To achieve a speed of $V$, we only need to fire a thrust in addition to the $V_{orbit}$. Thus $\Delta V = 11,314 - 7726 = 3,560\ \frac ms \quad(\mathrm{II})$. This firing will be sufficient to carry the spacecraft from the Earth to Mars.

Another point to take into account is the angle with which the satellite should be launched with respect to the tangential velocity of the Earth about the Sun. The sphere of influence of a certain body is defined as the region in which that body has greater gravitational influence than any other bodies. Using $F = \frac{-Gm_1m_2}{r^2}$, the ratio of two gravitational forces upon a single object is $\frac{F_{m_2}}{F_{m_1}} = \left(\frac{r_1}{r_2}\right)^2 \frac{m_2}{m_1}$. For the sake of convention, we define the sphere of influence of a mass $m_2$ to be the region at which $r_{SOI} = r\left(\frac{m_2}{m_1}\right)^{0.4}$. For Earth against the Sun, this value is $9.25 \times 10^{8}\ m$, or $\approx 145\times$ the radius of the Earth. At the end of the Oberth hyperbola, which is at the edge of this sphere of influence, our satellite should be aligned with the direction of the Earth about the Sun ($V_{pl}$). From $\theta = \cos^{-1} \left[\frac 1{\epsilon}\left(\frac{p}{r}-1\right)\right]$ and the approximation that $r_{\infty} >> p$, we find that $\theta \approx \cos^{-1} \left(1/\epsilon\right)$.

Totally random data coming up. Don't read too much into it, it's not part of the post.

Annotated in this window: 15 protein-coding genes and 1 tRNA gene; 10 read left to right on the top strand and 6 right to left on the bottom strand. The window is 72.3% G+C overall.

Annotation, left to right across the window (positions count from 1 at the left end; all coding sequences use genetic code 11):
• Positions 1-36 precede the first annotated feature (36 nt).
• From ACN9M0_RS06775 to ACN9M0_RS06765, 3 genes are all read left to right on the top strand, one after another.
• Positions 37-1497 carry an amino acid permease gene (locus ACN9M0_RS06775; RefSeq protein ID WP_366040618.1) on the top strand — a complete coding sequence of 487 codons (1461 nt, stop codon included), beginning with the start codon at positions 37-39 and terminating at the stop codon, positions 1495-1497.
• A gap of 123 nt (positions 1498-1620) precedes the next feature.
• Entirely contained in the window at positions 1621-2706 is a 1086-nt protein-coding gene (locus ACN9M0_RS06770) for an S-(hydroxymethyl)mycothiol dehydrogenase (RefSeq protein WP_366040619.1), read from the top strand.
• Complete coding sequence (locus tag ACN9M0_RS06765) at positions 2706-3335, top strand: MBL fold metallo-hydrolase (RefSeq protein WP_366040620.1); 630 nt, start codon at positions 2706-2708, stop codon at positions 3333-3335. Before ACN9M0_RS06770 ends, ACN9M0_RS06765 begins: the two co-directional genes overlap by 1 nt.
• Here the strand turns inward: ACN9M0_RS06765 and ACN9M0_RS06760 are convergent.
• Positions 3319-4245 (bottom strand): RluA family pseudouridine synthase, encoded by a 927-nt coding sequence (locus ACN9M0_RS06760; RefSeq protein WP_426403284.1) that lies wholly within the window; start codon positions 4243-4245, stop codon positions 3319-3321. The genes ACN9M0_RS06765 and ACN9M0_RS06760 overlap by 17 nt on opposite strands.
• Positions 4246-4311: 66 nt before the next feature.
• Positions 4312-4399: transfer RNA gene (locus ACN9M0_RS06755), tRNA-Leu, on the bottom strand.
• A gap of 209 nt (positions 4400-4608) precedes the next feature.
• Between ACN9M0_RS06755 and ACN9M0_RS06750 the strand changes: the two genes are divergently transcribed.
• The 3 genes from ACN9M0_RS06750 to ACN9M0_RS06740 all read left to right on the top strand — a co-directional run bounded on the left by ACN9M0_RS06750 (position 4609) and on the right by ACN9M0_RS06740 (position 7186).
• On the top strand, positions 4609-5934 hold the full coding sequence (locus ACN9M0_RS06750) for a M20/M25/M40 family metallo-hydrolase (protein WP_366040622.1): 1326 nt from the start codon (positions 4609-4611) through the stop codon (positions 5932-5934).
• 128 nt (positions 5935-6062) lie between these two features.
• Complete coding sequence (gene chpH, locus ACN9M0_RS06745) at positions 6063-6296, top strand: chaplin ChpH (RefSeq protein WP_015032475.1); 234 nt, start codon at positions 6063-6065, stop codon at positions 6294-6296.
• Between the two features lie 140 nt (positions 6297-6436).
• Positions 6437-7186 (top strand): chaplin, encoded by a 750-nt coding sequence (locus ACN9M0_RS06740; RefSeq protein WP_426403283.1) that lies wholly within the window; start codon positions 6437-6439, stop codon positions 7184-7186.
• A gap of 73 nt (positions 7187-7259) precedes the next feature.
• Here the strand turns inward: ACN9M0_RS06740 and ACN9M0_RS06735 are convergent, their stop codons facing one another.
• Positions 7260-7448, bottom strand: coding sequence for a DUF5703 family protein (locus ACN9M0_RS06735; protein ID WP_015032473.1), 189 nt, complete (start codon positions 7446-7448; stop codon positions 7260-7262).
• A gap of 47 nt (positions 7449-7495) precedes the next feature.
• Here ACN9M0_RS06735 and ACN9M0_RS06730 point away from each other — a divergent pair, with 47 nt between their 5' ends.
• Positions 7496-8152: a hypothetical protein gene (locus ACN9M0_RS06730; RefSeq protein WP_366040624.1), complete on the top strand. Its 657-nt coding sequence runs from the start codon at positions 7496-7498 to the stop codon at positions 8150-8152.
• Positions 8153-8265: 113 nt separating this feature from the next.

[asy] size(320); real h = 5, eqn_d = 0.5, eqn_xoffset = -1.5, eqn_yoffset = -1.5; pointpen = black; pathpen = black+linewidth(0.7); pen d = dashed, eqn = fontsize(12); pair E = (0,0); D(E); path sphere = CR(E, 1), hyperbola = arc((-1.2*h,1.2*h),(1.2*h)*2^.5 + 1,315,360); pair P = IP(hyperbola, (0,h)--(10,h));  D(sphere); D(CR(E,0.8),linewidth(1)+green); fill(CR(E,0.8),rgb(0.8,1,1)); D((-2,h)--(4,h)); D((3,-3)--E--(0,1.2*h),d); D((-1,0)--(-1,h),d); D(E--(0,h*.6),EndArrow(6)); D((1/2^.5,-1/2^.5)--(1/2^.5,-1/2^.5)+(2,2),EndArrow(6));  D(hyperbola,EndArrow(6)); D(rightanglemark(E,expi(7*pi/4),(2^.5,0))); D(rightanglemark((0,10), (0,h), (10,h))); D(rightanglemark(P+(0,2), P, (10,h))); D(anglemark(P-(0.2,2), P, (10,h)));  MP("b",(1.6,h),N); MP("V_{\infty}",(-1.2*h+(1.2*h+1)*2^.5-0.5,1.1*h),NW); MP("\mathrm{SOI}",(4,h),(1,0)); MP("V_{pl}",(0,2),W); D(anglemark((1,-1),(0,0),(0,1))); MP("\nu_{\infty}",(0,0),(2,2)); MP("r_{orbit}",(0,0.5),W); MP("\phi",P,(2,-2)); MP("r_{SOI}",(-1,h/2),W); MP("V_i",(1/2^.5,-1/2^.5)+(1,1),SE); MP("E = \frac{v_i^2}{2} - \frac{\mu}{r} = \frac{-\mu}{2a}",(eqn_xoffset,eqn_yoffset),NE,eqn); MP("\Longrightarrow a = 3.74 \times 10^6\ m",(eqn_xoffset,eqn_yoffset-eqn_d),NE,eqn); MP("\epsilon = \frac ca = 1 + \frac ra = 3.575",(eqn_xoffset,eqn_yoffset-2*eqn_d),NE,eqn); MP("\nu_{\infty} = \cos^{-1}\left(\frac{-1}{\epsilon}\right) = 106.2^{\circ}",(eqn_xoffset,eqn_yoffset-3*eqn_d),NE,eqn); [/asy]